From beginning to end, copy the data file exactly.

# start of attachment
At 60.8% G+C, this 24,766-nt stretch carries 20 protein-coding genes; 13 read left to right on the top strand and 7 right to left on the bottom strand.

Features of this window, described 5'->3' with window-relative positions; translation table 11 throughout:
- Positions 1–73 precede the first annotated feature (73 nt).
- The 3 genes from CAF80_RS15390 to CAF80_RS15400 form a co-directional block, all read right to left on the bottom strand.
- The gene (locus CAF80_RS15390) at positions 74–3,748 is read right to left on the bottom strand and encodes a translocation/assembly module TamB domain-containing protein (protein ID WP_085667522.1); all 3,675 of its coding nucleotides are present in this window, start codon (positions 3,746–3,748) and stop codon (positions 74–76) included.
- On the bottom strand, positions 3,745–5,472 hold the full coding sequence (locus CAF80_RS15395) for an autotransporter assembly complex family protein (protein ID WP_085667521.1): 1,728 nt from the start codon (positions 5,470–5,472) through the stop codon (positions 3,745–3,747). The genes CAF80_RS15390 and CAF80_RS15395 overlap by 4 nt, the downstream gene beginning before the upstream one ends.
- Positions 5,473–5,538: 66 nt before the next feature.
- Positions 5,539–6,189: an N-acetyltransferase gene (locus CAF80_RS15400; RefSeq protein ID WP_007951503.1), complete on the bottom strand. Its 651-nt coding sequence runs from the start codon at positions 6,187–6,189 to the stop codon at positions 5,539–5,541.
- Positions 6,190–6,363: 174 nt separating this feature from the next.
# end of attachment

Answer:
At 60.8% G+C, this 24,766-nt stretch carries 20 protein-coding genes; 13 read left to right on the top strand and 7 right to left on the bottom strand.

Features of this window, described 5'->3' with window-relative positions; translation table 11 throughout:
- Positions 1–73 precede the first annotated feature (73 nt).
- The 3 genes from CAF80_RS15390 to CAF80_RS15400 form a co-directional block, all read right to left on the bottom strand.
- The gene (locus CAF80_RS15390) at positions 74–3,748 is read right to left on the bottom strand and encodes a translocation/assembly module TamB domain-containing protein (protein ID WP_085667522.1); all 3,675 of its coding nucleotides are present in this window, start codon (positions 3,746–3,748) and stop codon (positions 74–76) included.
- On the bottom strand, positions 3,745–5,472 hold the full coding sequence (locus CAF80_RS15395) for an autotransporter assembly complex family protein (protein ID WP_085667521.1): 1,728 nt from the start codon (positions 5,470–5,472) through the stop codon (positions 3,745–3,747). The genes CAF80_RS15390 and CAF80_RS15395 overlap by 4 nt, the downstream gene beginning before the upstream one ends.
- Positions 5,473–5,538: 66 nt before the next feature.
- Positions 5,539–6,189: an N-acetyltransferase gene (locus CAF80_RS15400; RefSeq protein ID WP_007951503.1), complete on the bottom strand. Its 651-nt coding sequence runs from the start codon at positions 6,187–6,189 to the stop codon at positions 5,539–5,541.
- Positions 6,190–6,363: 174 nt separating this feature from the next.